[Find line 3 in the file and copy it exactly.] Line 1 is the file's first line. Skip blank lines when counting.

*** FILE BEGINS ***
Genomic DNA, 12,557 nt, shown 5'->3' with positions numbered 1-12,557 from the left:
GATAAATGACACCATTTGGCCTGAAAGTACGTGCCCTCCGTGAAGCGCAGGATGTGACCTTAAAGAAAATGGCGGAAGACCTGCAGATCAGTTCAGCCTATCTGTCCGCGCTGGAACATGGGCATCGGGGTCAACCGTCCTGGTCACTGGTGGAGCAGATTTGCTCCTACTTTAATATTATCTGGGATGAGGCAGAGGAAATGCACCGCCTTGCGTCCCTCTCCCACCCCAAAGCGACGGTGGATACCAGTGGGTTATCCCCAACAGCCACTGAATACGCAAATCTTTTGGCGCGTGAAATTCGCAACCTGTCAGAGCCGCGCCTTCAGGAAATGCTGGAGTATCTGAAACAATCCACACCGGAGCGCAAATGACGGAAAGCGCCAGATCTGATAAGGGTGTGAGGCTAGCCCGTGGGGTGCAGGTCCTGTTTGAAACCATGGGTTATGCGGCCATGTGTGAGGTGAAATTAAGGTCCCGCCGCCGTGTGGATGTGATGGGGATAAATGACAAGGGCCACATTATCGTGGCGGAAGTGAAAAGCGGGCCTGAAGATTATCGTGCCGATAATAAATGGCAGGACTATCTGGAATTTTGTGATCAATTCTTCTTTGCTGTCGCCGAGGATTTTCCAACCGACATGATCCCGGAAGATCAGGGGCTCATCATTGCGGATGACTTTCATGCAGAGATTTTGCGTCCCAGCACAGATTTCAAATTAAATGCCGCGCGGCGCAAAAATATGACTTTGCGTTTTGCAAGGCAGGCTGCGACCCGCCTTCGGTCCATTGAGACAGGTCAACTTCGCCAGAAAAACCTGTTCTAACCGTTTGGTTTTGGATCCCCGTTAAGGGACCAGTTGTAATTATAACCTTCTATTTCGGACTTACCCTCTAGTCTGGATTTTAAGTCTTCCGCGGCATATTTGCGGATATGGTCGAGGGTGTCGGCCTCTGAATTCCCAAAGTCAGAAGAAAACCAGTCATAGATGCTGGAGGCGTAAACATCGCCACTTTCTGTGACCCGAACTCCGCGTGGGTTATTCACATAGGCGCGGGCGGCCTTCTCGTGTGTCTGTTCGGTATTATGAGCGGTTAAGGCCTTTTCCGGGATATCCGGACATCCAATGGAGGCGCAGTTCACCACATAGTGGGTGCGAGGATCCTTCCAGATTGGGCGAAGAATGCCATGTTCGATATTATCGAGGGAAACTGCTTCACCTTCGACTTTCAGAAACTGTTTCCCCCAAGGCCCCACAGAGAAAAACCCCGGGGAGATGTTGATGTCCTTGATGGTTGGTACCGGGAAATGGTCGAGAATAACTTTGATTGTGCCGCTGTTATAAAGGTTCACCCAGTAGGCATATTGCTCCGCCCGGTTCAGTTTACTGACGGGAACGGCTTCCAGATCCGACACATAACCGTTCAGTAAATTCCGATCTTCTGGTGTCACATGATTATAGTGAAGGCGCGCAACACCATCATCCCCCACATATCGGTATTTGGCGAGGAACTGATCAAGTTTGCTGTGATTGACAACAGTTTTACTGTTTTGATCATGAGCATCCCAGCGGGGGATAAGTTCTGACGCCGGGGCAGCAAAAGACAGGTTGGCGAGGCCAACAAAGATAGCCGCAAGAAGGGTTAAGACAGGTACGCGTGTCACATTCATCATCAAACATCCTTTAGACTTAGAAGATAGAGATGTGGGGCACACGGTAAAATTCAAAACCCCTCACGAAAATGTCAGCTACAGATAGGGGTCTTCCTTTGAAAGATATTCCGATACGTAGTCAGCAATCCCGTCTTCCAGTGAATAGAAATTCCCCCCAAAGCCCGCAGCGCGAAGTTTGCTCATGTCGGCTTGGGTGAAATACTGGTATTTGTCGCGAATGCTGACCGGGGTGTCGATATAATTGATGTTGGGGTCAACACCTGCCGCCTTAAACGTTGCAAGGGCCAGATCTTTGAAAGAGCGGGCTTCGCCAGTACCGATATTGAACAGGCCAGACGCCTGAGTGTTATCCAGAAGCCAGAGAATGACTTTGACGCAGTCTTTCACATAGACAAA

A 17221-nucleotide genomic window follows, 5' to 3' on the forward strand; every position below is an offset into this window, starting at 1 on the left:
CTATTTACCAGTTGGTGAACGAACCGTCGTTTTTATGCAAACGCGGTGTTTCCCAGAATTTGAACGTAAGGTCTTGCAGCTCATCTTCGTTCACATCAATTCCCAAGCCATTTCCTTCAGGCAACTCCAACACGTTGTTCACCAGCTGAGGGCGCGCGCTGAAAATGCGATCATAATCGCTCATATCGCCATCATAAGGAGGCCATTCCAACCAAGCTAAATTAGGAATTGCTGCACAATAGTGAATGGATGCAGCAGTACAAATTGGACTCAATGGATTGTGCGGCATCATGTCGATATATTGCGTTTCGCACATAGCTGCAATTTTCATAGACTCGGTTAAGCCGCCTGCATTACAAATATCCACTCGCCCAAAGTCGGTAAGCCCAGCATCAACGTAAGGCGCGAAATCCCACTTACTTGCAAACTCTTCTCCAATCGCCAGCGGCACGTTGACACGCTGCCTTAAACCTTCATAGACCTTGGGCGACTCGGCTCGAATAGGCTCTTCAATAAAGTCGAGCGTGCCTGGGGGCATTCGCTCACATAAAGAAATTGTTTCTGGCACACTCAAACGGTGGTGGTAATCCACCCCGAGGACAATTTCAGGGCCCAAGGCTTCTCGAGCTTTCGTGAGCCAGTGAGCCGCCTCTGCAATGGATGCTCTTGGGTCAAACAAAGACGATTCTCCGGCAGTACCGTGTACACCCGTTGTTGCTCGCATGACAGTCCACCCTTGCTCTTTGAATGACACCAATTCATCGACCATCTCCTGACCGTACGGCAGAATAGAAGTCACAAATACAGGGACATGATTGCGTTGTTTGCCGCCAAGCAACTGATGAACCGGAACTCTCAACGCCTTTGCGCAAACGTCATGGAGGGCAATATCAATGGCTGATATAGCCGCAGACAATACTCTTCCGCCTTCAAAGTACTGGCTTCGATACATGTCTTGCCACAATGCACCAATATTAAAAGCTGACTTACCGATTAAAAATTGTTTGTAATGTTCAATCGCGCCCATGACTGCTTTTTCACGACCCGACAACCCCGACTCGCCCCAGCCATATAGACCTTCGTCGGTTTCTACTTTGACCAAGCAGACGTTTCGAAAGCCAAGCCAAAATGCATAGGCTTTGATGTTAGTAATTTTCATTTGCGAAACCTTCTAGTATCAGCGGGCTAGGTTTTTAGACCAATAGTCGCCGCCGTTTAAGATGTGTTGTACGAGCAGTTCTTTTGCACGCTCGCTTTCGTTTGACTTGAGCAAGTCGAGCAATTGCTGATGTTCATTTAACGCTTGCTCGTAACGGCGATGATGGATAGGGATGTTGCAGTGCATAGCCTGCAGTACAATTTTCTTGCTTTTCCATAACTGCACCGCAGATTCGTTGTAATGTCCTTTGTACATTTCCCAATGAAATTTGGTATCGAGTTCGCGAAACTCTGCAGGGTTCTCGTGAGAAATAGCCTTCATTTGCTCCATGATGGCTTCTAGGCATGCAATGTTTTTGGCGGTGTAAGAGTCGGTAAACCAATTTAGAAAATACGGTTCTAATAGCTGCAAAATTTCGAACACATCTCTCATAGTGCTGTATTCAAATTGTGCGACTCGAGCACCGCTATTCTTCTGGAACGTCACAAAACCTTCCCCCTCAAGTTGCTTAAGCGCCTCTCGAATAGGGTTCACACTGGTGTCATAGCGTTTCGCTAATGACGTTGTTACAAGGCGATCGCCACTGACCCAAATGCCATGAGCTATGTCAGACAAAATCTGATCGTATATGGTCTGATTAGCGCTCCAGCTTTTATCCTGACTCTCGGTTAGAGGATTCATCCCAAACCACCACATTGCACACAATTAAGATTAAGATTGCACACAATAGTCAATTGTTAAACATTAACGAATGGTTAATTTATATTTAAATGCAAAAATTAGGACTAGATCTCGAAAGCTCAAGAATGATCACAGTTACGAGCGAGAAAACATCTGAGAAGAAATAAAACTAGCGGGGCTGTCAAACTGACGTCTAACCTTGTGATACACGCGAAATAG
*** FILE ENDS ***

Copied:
A 17221-nucleotide genomic window follows, 5' to 3' on the forward strand; every position below is an offset into this window, starting at 1 on the left: